A Massachusetts man with a troubled driving history dating back to his teen years was arrested and charged Monday with killing seven people on motorcycles in a violent crash in New Hampshire last week.
At the time of the crash, Volodymyr Zhukovskyy, 23, was free on $2,500 bond in a pending drunken driving case in Connecticut, court records show.
He’d also been involved in two at-fault accidents, including one that also involved drunken driving, according to motor vehicle records. And he pleaded guilty to drug possession in 2018, court records say.
Zhukovskyy had begun working for Westfield Transport Inc., a West Springfield trucking company, three days before the crash, according to the company’s owner, Dartanyan Gasanov. Zhukovskyy had gotten his commercial driving license less than a year ago, according to Zhukovskyy’s brother-in-law.
Massachusetts State Police troopers were at Gasanov’s home for about an hour Monday afternoon talking to three men. Gasanov was emotional as the troopers left.
State Police said the agency’s Commercial Vehicle Enforcement Section, which enforces motor carrier laws, was assisting New Hampshire authorities and visited the company as part of the investigation.
“Our condolences to the families, our prayers are with the families,” Gasanov said. “We’re fully cooperating with the agencies, we’ll fully give them everything we have.”
Zhukovskyy’s brother-in-law, who gave his name only as Denis K., said Monday by phone that his relative “looked like a person who went through hell” after the crash. He said Zhukovskyy locked himself in his room and didn’t eat when he returned home from the horrific scene in New Hampshire.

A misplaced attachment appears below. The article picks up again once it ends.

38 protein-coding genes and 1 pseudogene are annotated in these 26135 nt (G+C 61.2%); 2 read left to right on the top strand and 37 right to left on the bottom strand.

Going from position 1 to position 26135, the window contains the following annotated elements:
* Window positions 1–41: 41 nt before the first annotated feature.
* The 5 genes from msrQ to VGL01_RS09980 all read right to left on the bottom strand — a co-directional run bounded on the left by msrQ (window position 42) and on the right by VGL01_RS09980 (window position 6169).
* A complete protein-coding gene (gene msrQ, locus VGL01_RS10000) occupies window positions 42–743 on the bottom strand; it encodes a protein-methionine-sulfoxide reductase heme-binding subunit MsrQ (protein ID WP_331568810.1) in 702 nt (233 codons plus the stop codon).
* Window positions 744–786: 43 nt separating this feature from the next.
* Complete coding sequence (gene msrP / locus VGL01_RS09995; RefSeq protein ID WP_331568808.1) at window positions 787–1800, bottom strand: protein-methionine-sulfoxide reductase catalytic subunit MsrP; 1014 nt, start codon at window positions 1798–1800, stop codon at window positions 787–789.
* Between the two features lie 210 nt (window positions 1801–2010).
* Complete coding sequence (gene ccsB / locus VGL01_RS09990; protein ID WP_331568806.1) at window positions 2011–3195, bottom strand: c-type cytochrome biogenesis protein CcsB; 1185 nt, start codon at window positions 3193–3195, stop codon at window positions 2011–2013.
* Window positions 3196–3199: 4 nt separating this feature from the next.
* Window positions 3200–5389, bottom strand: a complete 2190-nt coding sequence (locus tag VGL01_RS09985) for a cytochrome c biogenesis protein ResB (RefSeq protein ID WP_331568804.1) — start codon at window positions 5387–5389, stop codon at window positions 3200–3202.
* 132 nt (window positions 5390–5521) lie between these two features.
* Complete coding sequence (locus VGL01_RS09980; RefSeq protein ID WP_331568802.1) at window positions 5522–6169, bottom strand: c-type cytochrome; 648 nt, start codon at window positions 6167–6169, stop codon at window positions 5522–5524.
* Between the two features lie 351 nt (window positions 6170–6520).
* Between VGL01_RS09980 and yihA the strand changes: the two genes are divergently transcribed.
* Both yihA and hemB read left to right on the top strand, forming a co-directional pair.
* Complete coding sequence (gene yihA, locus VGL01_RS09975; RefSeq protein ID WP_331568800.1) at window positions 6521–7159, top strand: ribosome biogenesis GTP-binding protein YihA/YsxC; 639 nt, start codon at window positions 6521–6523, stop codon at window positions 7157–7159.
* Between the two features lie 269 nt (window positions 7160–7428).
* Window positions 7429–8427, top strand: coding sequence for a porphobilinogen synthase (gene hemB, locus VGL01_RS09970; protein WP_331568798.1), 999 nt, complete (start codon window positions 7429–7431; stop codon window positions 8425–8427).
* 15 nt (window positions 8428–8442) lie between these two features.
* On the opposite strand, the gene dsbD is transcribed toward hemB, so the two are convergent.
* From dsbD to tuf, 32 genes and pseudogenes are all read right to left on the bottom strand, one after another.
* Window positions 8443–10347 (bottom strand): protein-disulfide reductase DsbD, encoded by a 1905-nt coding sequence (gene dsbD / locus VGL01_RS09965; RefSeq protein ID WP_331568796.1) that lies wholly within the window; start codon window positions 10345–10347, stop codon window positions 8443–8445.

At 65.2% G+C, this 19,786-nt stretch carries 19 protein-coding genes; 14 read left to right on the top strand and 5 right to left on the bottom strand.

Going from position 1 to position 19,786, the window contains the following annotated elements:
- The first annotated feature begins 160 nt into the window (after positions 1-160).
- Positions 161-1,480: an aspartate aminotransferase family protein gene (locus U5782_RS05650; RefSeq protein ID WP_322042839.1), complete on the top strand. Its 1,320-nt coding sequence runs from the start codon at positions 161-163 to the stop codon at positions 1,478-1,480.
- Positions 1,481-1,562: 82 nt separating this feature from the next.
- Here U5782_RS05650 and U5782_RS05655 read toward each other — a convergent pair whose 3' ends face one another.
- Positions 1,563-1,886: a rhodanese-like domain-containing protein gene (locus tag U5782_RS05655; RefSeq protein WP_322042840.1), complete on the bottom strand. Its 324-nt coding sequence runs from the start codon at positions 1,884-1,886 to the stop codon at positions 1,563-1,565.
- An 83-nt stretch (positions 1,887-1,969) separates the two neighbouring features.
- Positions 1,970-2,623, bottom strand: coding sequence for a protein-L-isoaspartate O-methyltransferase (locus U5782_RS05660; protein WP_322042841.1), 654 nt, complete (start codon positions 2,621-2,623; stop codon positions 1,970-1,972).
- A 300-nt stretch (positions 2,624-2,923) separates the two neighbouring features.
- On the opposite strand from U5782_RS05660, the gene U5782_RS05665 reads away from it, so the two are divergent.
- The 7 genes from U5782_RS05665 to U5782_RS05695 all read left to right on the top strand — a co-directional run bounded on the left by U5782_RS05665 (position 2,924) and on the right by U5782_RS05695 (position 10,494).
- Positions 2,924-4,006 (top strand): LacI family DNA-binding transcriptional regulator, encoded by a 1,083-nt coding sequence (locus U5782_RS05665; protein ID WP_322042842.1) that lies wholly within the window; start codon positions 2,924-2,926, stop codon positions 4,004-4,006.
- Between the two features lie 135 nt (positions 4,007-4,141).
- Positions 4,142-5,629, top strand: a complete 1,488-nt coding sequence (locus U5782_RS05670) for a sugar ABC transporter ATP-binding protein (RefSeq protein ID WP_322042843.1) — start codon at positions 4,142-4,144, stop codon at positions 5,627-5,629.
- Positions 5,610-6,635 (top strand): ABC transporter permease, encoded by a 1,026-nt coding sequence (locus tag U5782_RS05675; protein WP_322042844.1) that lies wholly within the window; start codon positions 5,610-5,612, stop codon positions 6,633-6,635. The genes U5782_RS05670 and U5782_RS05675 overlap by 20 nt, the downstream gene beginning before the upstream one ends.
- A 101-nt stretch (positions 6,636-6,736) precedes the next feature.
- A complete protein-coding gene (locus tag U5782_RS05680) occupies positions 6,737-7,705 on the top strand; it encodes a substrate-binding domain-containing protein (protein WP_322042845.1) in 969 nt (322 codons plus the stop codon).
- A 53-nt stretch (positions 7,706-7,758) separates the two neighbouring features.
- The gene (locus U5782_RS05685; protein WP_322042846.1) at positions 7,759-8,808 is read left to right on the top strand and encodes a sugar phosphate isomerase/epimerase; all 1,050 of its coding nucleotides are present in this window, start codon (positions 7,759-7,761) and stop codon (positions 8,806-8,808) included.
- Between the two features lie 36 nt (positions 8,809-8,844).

“The only person he talked to was his mom and his dad,” said Denis, who lives with Zhukovskyy. “They just prayed together. His mom was trying to calm him down.”
Zhukovskyy was arrested Monday morning at the two-family West Springfield home, where he lives with his parents. Later in the day he appeared in court in Springfield, wearing a white T-shirt and black gym shorts. He kept his head down. He was then transported to New Hampshire, where he will appear in the Coos County Superior Court on Tuesday afternoon.
During his arrest Monday morning, state troopers found “wax packets containing a residue suspected of being heroin,” said David Procopio, spokesman for Massachusetts State Police, via e-mail. The substance was not confirmed to be heroin and he was not charged with possession.
His lawyer in Massachusetts, Donald Frank, stressed that Zhukovskyy was innocent until proven guilty, despite the tragic circumstances.
“He’s only 23 years old. He’s a high school graduate. He’s on a soccer team,” Frank said. He added that Zhukovskyy had initially been allowed to leave New Hampshire by authorities.
The charges, though welcomed by the victims’ families, did little to assuage their grief. A number of those who were killed were members of the motorcycle club Jarheads MC, a close-knit group of Marine Corps veterans and friends from across New England. Their family members remained in shock.
“My son is dead. My son is dead,” said Albert Mazza Sr., 82, his voice shaking in a phone interview from North Carolina.
His son, Albert Mazza, 59, was one of the motorcycle riders driving along Route 2 in Randolph, N.H., on Friday evening, when Zhukovskyy collided with them in a pickup truck with a massive trailer attached to the back. After the collision, his truck burst into flames on the side of the two-lane highway.
Mazza’s uncle, Joseph Mazza, 87, of Haverhill, said he hopes to learn more about what caused the crash and the filing of charges is “a start.”
“It’s a mystery, and needless to say it’s very upsetting,” he said in a phone interview.